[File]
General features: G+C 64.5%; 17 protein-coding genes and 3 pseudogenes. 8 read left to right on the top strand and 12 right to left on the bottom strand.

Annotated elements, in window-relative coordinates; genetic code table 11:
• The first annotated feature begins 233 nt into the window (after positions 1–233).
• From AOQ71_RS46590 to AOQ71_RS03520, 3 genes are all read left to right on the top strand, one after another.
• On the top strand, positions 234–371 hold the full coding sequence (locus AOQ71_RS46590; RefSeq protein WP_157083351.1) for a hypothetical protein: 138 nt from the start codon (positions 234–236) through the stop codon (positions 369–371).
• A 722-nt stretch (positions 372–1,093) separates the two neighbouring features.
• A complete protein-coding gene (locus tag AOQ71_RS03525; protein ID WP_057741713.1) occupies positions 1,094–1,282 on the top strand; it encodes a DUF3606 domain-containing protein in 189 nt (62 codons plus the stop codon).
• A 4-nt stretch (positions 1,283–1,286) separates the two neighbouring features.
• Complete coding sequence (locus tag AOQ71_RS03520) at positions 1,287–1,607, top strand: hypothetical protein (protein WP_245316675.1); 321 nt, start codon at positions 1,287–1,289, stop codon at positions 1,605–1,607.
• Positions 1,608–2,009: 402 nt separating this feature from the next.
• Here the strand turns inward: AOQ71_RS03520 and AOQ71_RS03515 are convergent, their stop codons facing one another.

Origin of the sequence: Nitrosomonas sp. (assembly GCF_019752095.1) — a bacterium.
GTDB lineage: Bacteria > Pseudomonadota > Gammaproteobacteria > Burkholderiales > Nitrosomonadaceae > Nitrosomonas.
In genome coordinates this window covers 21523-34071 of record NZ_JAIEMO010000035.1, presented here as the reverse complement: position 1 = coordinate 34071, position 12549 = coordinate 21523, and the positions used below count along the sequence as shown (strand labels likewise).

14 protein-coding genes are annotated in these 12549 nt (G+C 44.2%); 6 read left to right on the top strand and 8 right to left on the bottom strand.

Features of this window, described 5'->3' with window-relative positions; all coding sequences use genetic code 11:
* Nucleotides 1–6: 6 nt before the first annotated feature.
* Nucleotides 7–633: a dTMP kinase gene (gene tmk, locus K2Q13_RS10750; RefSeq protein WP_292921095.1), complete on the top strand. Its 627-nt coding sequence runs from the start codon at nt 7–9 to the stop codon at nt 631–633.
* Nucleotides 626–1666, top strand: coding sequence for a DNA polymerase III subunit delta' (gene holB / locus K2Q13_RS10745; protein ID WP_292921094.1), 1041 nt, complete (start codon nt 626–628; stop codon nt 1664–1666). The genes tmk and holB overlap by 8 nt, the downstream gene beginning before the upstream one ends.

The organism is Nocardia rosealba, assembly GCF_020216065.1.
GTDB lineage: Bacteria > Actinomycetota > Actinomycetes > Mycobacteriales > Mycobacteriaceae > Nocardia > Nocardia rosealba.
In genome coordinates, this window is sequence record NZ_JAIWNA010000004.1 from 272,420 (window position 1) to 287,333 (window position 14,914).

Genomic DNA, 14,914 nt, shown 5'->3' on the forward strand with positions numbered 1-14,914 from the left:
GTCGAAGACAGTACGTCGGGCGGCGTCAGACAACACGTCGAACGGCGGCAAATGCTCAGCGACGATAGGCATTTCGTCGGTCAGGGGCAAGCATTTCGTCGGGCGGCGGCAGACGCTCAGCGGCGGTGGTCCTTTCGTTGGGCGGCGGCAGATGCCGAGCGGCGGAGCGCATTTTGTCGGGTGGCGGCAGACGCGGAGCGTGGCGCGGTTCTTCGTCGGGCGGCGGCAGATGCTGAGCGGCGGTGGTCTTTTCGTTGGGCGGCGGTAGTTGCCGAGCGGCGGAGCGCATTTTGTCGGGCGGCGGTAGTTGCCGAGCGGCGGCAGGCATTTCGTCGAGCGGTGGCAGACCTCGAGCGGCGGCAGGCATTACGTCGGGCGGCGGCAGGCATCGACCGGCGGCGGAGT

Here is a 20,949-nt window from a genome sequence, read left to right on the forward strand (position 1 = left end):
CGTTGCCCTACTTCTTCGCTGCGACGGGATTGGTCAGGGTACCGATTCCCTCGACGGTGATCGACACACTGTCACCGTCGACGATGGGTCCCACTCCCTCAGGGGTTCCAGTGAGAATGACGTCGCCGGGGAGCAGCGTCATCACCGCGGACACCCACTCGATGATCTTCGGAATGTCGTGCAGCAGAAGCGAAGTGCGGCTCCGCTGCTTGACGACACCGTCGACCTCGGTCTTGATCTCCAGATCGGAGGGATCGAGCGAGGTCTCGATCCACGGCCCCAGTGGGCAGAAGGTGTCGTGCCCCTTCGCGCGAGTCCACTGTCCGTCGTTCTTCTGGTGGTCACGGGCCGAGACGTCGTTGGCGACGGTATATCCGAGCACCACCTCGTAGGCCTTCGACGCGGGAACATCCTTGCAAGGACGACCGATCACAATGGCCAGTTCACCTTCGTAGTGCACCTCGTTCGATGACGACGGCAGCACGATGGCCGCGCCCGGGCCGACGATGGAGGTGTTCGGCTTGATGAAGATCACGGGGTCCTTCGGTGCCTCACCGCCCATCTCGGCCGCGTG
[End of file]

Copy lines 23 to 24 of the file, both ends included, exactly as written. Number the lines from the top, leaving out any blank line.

Genomic DNA, 14,914 nt, shown 5'->3' on the forward strand with positions numbered 1-14,914 from the left:
GTCGAAGACAGTACGTCGGGCGGCGTCAGACAACACGTCGAACGGCGGCAAATGCTCAGCGACGATAGGCATTTCGTCGGTCAGGGGCAAGCATTTCGTCGGGCGGCGGCAGACGCTCAGCGGCGGTGGTCCTTTCGTTGGGCGGCGGCAGATGCCGAGCGGCGGAGCGCATTTTGTCGGGTGGCGGCAGACGCGGAGCGTGGCGCGGTTCTTCGTCGGGCGGCGGCAGATGCTGAGCGGCGGTGGTCTTTTCGTTGGGCGGCGGTAGTTGCCGAGCGGCGGAGCGCATTTTGTCGGGCGGCGGTAGTTGCCGAGCGGCGGCAGGCATTTCGTCGAGCGGTGGCAGACCTCGAGCGGCGGCAGGCATTACGTCGGGCGGCGGCAGGCATCGACCGGCGGCGGAGT